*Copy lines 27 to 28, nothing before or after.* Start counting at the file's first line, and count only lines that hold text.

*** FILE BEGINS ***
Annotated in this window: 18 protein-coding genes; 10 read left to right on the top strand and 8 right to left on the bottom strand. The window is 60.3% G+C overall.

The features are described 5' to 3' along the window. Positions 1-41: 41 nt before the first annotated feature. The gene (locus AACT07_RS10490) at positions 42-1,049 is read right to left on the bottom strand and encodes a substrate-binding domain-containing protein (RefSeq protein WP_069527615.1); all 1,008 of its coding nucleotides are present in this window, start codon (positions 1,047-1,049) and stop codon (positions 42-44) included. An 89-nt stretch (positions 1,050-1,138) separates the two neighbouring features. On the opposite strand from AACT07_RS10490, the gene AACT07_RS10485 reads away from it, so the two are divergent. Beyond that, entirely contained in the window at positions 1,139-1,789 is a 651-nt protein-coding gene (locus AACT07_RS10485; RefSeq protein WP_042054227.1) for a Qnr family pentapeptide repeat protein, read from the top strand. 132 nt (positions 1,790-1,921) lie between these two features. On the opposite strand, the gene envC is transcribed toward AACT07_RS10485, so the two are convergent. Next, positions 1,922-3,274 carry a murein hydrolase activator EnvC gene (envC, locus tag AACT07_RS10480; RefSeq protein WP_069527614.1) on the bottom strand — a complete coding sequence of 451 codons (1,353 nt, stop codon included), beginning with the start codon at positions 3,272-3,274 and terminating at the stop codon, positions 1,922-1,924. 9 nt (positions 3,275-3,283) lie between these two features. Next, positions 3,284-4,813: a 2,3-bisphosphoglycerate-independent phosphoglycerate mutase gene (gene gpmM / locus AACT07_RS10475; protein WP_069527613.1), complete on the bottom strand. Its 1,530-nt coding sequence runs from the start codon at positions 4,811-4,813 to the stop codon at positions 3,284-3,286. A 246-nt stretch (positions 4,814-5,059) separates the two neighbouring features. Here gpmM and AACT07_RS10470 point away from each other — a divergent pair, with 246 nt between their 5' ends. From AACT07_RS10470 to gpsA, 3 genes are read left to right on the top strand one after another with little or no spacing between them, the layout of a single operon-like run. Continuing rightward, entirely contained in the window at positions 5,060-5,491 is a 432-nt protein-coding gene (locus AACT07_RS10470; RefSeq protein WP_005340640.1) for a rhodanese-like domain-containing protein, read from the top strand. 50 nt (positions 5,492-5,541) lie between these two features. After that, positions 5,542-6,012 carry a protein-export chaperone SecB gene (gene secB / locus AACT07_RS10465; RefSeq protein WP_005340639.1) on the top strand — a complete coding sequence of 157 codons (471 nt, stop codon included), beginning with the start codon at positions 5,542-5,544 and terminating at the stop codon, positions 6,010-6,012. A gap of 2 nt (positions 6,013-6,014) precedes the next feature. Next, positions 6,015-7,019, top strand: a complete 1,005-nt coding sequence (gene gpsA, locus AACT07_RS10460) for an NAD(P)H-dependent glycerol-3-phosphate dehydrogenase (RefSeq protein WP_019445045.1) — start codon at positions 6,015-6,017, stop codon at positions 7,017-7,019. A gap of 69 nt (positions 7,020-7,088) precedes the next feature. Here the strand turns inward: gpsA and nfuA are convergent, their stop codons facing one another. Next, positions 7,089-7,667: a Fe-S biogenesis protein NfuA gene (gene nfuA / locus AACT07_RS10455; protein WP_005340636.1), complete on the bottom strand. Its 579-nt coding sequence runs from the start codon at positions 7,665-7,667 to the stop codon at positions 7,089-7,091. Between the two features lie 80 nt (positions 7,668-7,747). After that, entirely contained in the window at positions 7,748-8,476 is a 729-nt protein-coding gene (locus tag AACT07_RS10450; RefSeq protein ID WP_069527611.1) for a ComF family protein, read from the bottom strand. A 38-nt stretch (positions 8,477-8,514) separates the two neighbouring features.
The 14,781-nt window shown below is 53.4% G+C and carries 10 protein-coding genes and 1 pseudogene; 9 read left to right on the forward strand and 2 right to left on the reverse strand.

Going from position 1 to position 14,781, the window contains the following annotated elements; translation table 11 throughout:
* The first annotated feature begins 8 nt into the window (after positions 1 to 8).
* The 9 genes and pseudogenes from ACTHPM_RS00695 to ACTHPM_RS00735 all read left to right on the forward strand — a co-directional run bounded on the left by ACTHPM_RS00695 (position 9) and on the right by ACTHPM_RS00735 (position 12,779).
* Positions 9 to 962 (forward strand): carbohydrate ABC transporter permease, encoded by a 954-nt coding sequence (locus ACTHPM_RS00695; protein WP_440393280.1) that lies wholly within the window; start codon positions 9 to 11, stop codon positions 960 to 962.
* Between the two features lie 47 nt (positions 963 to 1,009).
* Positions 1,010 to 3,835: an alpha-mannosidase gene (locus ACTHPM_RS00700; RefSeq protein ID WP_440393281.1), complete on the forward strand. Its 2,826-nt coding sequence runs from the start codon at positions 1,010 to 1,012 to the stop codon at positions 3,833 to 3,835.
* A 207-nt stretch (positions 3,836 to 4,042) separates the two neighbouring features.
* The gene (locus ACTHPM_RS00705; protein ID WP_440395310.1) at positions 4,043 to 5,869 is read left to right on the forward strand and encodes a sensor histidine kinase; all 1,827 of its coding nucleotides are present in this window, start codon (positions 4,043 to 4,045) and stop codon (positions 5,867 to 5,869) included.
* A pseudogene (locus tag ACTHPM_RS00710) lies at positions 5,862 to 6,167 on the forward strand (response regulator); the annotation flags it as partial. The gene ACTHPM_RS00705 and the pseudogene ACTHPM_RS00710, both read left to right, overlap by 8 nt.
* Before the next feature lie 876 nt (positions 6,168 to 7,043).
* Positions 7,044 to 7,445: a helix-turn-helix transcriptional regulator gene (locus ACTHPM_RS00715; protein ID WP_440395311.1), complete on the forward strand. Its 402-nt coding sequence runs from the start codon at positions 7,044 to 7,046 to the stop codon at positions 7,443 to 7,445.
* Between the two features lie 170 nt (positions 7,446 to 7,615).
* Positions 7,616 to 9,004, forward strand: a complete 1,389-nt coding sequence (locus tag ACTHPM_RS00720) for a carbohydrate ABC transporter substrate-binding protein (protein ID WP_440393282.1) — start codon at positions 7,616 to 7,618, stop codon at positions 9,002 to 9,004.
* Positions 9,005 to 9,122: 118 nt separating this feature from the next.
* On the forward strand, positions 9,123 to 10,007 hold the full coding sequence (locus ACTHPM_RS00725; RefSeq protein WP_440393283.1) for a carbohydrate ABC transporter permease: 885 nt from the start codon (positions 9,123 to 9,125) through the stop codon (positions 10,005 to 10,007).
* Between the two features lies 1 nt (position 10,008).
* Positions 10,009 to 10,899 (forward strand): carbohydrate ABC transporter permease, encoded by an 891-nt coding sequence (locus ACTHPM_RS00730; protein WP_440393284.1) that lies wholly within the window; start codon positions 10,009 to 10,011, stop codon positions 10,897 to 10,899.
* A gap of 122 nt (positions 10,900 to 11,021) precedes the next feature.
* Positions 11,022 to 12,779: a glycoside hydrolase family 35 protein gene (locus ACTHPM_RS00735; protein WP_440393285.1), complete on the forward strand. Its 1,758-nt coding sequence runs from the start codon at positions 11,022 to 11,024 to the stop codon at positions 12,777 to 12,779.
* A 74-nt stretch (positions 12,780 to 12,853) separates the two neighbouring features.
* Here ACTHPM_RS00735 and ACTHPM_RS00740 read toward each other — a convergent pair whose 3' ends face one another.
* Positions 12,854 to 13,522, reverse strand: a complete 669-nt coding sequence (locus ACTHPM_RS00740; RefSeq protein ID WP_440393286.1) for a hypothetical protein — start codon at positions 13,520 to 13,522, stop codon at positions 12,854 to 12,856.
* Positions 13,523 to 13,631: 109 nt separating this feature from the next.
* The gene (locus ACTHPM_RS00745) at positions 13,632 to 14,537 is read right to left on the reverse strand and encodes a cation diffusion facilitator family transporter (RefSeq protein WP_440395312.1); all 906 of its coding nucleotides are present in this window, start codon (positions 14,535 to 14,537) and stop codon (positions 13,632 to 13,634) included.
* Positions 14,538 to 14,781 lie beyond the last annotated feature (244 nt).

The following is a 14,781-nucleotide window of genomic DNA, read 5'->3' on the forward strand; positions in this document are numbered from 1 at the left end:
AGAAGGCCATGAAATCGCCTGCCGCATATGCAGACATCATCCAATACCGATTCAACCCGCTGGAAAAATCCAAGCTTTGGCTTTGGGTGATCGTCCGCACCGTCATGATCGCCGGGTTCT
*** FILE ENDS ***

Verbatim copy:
* The gene (locus ACTHPM_RS00745) at positions 13,632 to 14,537 is read right to left on the reverse strand and encodes a cation diffusion facilitator family transporter (RefSeq protein WP_440395312.1); all 906 of its coding nucleotides are present in this window, start codon (positions 14,535 to 14,537) and stop codon (positions 13,632 to 13,634) included.
* Positions 14,538 to 14,781 lie beyond the last annotated feature (244 nt).